Rapport between the Bar and The Bench 

There is absence of any formal procedure for the High Courts to frame rules. So it would be appropriate to introduce such rules only after the bar members and the committee of High Court arrive at a consensus ad idem. Then either side can contemplate which rules should be framed to regulate the conduct of advocates. Though, without an iota of doubt the High Court can frame rules on its own. But involving the bar members might serve to meet an amicable solution in the absence of providing fair opportunity to advocates.
The lack of joint deliberations is cited as the reason for boycott and agitations by advocates against the disciplinary rules. The High Court wants to remit the matter back to a Full Bench Committee for reconsideration. But the advocate associations have expressed their reluctance as the Full Bench comprises of Judges who had been part of the original committee that had framed the impugned rules in the first place.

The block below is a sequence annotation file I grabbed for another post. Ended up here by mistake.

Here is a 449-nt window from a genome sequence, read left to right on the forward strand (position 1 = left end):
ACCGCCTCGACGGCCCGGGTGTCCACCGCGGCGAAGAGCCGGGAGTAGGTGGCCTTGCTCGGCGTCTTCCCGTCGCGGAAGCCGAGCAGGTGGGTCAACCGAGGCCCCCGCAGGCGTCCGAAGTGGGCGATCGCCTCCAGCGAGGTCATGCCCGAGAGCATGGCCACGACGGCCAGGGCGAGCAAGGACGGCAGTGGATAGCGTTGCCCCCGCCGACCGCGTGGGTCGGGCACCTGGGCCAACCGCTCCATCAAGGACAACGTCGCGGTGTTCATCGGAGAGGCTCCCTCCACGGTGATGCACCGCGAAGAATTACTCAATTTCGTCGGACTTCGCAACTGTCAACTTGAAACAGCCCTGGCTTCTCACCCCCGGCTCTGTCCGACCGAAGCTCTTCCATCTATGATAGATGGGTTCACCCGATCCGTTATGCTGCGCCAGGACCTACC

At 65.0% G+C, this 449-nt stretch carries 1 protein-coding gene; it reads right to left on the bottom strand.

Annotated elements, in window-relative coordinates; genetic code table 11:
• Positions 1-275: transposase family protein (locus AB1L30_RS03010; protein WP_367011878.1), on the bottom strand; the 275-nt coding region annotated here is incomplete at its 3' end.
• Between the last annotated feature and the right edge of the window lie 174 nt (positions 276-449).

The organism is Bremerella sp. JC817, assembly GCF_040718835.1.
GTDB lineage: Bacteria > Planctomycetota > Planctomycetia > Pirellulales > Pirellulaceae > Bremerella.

There was a total lock down at the Madras High Court earlier this week when hundreds of thousands of advocates laid a siege outside the gates of High Court, which has made heads turn and raise eye brows. 126 advocates were suspended abruptly by the Bar Council of India, adding fuel to the fire. 
Without any doubt, there will be more instances of advocates failing to uphold professional ethics. On one hand there is procrastination on the side of Judiciary to keep the rules in abeyance and to reconsider the implementation of rules. On the other, a large number of litigants are left in dire straits without advocates, who have been boycotting for more than 50 days. This has completely paralyzed the system and also the livelihood of a large number of advocates has been adversely affected. 
The plight of the public has to be taken into account at this juncture. Since there is an imminent danger of a wide range of disputes being settled through Kangaroo Courts. To arrive at a workable solution, both the bar members and the bench have to meet to resolve the present situation. We need to get back to normalcy at the earliest, saving litigants from being victimized from the deadlock like situation. To quote the words of Abraham Lincoln, “A house divided against itself cannot stand." Unity is an indispensible requirement for the efficient functioning of any institution serving the public. Both the bar and the bench need to upkeep consensus and harmony rather than locking horns.